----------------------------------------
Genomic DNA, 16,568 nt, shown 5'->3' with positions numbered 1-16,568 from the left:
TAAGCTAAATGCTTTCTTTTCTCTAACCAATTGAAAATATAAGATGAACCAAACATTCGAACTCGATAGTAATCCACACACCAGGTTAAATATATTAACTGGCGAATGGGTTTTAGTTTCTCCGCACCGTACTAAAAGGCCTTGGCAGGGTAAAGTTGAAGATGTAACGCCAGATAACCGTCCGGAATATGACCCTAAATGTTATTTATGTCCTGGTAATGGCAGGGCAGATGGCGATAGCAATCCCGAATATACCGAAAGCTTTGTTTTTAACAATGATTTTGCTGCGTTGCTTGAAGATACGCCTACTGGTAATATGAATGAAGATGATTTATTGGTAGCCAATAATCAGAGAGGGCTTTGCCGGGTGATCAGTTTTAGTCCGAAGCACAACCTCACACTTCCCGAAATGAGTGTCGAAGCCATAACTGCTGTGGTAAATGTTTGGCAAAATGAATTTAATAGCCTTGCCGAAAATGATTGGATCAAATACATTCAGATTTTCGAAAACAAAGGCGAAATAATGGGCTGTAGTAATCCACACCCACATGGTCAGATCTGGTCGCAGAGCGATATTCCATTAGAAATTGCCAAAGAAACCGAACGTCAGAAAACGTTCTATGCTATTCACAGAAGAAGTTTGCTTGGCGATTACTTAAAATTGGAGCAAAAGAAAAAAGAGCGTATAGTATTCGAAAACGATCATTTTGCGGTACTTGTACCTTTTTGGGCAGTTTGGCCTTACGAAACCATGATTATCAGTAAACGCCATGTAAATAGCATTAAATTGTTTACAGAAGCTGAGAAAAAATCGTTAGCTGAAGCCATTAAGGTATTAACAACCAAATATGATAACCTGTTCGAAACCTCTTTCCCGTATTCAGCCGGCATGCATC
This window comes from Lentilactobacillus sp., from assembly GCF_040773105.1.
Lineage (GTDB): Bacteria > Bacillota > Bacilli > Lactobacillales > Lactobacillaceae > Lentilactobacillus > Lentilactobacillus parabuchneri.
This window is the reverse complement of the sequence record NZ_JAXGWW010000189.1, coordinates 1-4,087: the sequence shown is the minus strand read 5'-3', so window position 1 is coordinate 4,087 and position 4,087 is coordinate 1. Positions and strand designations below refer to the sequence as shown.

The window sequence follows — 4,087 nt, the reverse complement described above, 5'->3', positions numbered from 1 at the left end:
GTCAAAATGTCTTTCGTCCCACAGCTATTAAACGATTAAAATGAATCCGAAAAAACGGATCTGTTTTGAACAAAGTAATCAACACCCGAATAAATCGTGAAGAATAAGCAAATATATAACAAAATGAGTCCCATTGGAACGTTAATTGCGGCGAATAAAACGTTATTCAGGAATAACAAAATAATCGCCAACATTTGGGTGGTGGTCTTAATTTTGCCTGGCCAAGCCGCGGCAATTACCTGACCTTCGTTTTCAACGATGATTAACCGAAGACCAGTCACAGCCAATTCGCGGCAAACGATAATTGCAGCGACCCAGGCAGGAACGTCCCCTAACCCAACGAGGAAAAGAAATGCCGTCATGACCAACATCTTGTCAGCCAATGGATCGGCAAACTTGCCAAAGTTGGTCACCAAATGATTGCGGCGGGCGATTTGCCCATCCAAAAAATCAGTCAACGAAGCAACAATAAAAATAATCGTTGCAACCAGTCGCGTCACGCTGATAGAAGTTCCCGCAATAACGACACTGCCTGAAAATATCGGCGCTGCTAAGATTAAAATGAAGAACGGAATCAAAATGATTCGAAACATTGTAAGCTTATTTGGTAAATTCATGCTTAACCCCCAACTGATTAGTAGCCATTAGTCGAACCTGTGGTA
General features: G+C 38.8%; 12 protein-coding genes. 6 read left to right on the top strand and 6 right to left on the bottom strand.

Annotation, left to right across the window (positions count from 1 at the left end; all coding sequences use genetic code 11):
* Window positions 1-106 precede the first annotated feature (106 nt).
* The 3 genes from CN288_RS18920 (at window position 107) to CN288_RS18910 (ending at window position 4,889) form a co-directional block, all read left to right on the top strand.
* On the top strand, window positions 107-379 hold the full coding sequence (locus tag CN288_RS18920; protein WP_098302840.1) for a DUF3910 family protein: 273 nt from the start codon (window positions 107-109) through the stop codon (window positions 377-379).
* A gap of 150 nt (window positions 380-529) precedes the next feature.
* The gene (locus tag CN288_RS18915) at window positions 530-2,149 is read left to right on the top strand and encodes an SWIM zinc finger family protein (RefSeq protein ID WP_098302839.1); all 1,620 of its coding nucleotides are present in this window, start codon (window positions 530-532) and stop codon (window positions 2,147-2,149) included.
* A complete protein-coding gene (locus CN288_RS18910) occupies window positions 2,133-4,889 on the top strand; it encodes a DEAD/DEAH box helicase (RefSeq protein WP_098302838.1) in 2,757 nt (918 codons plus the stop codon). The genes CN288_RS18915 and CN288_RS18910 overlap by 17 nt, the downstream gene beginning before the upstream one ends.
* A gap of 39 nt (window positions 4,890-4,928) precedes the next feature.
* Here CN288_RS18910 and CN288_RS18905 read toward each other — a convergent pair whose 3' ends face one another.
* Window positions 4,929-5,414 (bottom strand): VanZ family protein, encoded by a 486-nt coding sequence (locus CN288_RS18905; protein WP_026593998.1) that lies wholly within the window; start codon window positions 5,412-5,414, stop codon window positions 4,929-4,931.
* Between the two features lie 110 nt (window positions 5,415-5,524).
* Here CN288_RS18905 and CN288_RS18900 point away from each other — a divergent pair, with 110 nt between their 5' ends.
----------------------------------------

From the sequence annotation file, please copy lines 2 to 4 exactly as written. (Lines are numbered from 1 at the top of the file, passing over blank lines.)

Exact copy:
TAAGCTAAATGCTTTCTTTTCTCTAACCAATTGAAAATATAAGATGAACCAAACATTCGAACTCGATAGTAATCCACACACCAGGTTAAATATATTAACTGGCGAATGGGTTTTAGTTTCTCCGCACCGTACTAAAAGGCCTTGGCAGGGTAAAGTTGAAGATGTAACGCCAGATAACCGTCCGGAATATGACCCTAAATGTTATTTATGTCCTGGTAATGGCAGGGCAGATGGCGATAGCAATCCCGAATATACCGAAAGCTTTGTTTTTAACAATGATTTTGCTGCGTTGCTTGAAGATACGCCTACTGGTAATATGAATGAAGATGATTTATTGGTAGCCAATAATCAGAGAGGGCTTTGCCGGGTGATCAGTTTTAGTCCGAAGCACAACCTCACACTTCCCGAAATGAGTGTCGAAGCCATAACTGCTGTGGTAAATGTTTGGCAAAATGAATTTAATAGCCTTGCCGAAAATGATTGGATCAAATACATTCAGATTTTCGAAAACAAAGGCGAAATAATGGGCTGTAGTAATCCACACCCACATGGTCAGATCTGGTCGCAGAGCGATATTCCATTAGAAATTGCCAAAGAAACCGAACGTCAGAAAACGTTCTATGCTATTCACAGAAGAAGTTTGCTTGGCGATTACTTAAAATTGGAGCAAAAGAAAAAAGAGCGTATAGTATTCGAAAACGATCATTTTGCGGTACTTGTACCTTTTTGGGCAGTTTGGCCTTACGAAACCATGATTATCAGTAAACGCCATGTAAATAGCATTAAATTGTTTACAGAAGCTGAGAAAAAATCGTTAGCTGAAGCCATTAAGGTATTAACAACCAAATATGATAACCTGTTCGAAACCTCTTTCCCGTATTCAGCCGGCATGCATC
This window comes from Lentilactobacillus sp., from assembly GCF_040773105.1.
Lineage (GTDB): Bacteria > Bacillota > Bacilli > Lactobacillales > Lactobacillaceae > Lentilactobacillus > Lentilactobacillus parabuchneri.